Is it Time for More Positive Biblical Counseling?

Until the late 1990’s “there was a 17-to-1 negative-to-positive ratio of research in the field of psychology. In other words, for every one study about happiness and thriving there were 17 studies on depression and disorder” [The Happiness Advantage, 11].

Consequently, most psychologists spent their time helping people with problems get back to an “average” human experience. Their aim was to help people who were operating at sub-normal levels to get back to normal (e.g. sober up the alcoholic, remove anxiety, etc). Little attention was given to making people happy and optimistic, to lifting them above the average.

Positive Psychology
In 1998, Martin Seligman, then president of the American Psychological Association, rebelled against this imbalanced negativity and led a shift to studying the positive side of the curve, the above average, the “abnormally” happy, etc. Thus, “positive psychology” was born with the emphasis being “what works” rather than “what’s broken.” [12]

Instead of traditional psychology’s focus on “Why are people unhappy?” and “How can we help them out of the slough?” positive psychology asks, “What makes people happy?” and “How can we help them flourish and excel?”

Positive Biblical Counseling
As I survey biblical counseling literature, the ratio seems to be at least 17-1, negative-to-positive (and I’ve contributed to that imbalance.) If you asked most people what words comes to mind when they think of a biblical counselor, I don’t think “smile,” “laugh,” and “enthusiasm for life” would trip off the tongue (although there are some wonderfully cheery exceptions).

Isn’t it beyond time for biblical counseling to become a more positive movement? Yes, of course we must continue to get involved in the mess and rubble of people’s lives. But what about forging an additional positive path? Building another brighter dimension to the movement? Adding the banjo to the violin? Getting on to the front foot and leading people proactively rather than waiting for disasters and then reacting?

I’d like to see Biblical Counseling change the ratio by:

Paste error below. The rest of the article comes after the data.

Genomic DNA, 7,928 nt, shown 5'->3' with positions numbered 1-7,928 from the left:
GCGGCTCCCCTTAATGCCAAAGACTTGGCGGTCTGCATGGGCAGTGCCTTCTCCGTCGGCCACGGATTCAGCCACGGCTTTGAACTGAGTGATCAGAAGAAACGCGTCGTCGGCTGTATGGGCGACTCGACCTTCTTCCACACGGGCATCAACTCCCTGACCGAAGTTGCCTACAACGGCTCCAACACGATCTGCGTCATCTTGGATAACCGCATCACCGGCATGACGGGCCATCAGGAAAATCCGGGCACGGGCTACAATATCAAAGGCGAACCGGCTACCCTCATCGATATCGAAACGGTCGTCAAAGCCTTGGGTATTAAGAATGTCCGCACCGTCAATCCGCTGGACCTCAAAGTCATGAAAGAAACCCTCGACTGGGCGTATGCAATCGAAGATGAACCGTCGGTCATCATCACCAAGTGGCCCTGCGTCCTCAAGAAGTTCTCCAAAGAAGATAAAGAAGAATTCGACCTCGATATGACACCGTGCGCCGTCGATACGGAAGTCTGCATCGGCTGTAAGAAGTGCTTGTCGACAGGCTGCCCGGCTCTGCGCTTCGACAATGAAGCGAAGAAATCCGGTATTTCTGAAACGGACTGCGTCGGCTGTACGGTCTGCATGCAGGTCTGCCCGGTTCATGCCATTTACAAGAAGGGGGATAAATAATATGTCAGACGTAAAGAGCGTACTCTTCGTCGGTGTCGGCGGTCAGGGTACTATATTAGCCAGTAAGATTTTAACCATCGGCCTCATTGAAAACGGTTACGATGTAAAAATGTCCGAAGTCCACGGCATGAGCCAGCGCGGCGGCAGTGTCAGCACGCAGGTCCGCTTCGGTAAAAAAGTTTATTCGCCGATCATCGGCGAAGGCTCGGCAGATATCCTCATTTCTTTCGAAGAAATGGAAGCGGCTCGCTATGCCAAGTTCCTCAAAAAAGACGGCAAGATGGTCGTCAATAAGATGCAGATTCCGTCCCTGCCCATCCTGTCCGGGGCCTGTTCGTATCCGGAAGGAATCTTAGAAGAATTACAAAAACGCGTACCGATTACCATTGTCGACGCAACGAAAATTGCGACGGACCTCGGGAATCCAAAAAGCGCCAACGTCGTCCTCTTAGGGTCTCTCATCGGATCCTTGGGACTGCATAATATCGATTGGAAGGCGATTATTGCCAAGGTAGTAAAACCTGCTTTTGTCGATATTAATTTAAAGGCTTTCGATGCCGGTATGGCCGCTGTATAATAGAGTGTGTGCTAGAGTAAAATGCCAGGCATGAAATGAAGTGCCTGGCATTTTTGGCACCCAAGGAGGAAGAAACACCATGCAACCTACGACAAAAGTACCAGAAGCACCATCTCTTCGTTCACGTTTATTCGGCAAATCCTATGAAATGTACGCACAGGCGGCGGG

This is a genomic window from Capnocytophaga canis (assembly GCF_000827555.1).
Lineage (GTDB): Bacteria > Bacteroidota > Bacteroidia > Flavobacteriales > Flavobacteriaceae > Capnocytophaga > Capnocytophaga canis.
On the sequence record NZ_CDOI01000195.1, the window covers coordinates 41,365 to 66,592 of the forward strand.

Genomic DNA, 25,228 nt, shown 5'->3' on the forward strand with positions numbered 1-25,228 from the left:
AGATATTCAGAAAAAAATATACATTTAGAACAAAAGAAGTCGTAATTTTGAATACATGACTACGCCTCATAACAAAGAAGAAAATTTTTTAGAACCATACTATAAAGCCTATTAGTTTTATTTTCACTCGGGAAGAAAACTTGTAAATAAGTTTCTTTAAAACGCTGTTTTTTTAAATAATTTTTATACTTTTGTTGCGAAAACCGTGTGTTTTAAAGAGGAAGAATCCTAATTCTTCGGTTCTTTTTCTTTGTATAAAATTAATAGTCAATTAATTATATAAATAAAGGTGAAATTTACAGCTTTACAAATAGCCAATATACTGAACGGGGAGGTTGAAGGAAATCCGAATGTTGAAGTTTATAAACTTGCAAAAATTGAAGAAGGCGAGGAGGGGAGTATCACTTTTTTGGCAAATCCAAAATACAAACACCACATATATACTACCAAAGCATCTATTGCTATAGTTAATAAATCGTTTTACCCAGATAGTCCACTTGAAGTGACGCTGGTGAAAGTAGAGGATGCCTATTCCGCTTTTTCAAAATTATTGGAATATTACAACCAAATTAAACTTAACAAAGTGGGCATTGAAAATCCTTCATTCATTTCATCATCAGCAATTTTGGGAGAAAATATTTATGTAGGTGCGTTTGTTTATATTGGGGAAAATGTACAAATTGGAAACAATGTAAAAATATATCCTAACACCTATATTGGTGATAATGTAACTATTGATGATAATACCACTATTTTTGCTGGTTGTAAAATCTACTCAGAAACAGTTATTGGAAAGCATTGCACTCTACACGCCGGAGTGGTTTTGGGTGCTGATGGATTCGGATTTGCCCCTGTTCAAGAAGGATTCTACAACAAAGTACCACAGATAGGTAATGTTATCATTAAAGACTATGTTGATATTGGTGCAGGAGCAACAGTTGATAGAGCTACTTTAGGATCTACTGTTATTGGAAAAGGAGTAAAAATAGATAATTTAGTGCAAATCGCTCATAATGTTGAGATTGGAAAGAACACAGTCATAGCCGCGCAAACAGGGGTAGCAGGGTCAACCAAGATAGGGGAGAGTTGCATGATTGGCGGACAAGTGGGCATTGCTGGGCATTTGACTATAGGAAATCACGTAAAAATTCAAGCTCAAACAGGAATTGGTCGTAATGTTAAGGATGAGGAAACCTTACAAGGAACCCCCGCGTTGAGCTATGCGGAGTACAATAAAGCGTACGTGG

• Getting Christians through the dark valleys AND leading them beside green pastures and still waters.
  • Wiping away their tears AND teaching them how to rejoice.
  • Fixing spiritual problems AND  promoting spiritual flourishing.
  • Targeting sins for demolition AND graces and gifts for strengthening and exercising.
  • Pulling the backslider out of the filthy ditch AND showing the godly new vistas of spiritual beauty.
  • Puncturing the pride of the arrogant AND building up the faith of the meek.
  • Removing despair AND instilling hope.
  • Quenching hate AND inflaming love.

Such pre-emptive, pro-active, and positive biblical counseling would not only enhance and strengthen an already strong and useful movement, it would also hugely bless God’s people, many of whom are tired with “average,” and who long to flourish, excel, and soar.

It might cheer us all up a bit as well.

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How Racism is Bad for our Bodies

In How Racism is Bad for our Bodies, Harvard researcher Jason Silverstein argues that “Stop and Frisk” is a large-scale threat to public health. Whether you agree with him on that particular issue or not, he does link to some stunning evidence on how discrimination increases the risk of depression, the common coldhypertensioncardiovascular diseasebreast cancer, and mortality. His article especially focuses on the impact of discrimination-related stress: